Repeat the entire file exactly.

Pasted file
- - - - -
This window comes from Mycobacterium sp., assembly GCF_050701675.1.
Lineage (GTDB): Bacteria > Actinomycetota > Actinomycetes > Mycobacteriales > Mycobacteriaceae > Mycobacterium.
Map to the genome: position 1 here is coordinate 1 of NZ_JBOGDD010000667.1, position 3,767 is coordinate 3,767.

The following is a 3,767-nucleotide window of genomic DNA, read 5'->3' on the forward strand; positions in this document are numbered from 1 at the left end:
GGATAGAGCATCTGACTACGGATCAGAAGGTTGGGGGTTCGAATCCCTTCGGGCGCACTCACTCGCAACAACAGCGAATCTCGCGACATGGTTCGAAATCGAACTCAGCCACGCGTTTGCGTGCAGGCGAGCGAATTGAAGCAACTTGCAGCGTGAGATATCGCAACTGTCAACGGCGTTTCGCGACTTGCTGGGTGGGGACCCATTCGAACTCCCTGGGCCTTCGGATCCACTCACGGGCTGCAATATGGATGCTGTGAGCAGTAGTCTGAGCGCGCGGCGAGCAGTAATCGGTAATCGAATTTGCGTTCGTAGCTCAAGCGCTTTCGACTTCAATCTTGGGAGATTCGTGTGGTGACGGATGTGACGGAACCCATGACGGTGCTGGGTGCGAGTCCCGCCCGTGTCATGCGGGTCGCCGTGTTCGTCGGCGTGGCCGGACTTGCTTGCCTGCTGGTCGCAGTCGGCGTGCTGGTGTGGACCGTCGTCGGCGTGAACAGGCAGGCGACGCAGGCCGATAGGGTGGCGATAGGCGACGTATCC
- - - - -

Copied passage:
This window comes from Mycobacterium sp., assembly GCF_050701675.1.
Lineage (GTDB): Bacteria > Actinomycetota > Actinomycetes > Mycobacteriales > Mycobacteriaceae > Mycobacterium.
Map to the genome: position 1 here is coordinate 1 of NZ_JBOGDD010000667.1, position 3,767 is coordinate 3,767.

The following is a 3,767-nucleotide window of genomic DNA, read 5'->3' on the forward strand; positions in this document are numbered from 1 at the left end:
GGATAGAGCATCTGACTACGGATCAGAAGGTTGGGGGTTCGAATCCCTTCGGGCGCACTCACTCGCAACAACAGCGAATCTCGCGACATGGTTCGAAATCGAACTCAGCCACGCGTTTGCGTGCAGGCGAGCGAATTGAAGCAACTTGCAGCGTGAGATATCGCAACTGTCAACGGCGTTTCGCGACTTGCTGGGTGGGGACCCATTCGAACTCCCTGGGCCTTCGGATCCACTCACGGGCTGCAATATGGATGCTGTGAGCAGTAGTCTGAGCGCGCGGCGAGCAGTAATCGGTAATCGAATTTGCGTTCGTAGCTCAAGCGCTTTCGACTTCAATCTTGGGAGATTCGTGTGGTGACGGATGTGACGGAACCCATGACGGTGCTGGGTGCGAGTCCCGCCCGTGTCATGCGGGTCGCCGTGTTCGTCGGCGTGGCCGGACTTGCTTGCCTGCTGGTCGCAGTCGGCGTGCTGGTGTGGACCGTCGTCGGCGTGAACAGGCAGGCGACGCAGGCCGATAGGGTGGCGATAGGCGACGTATCC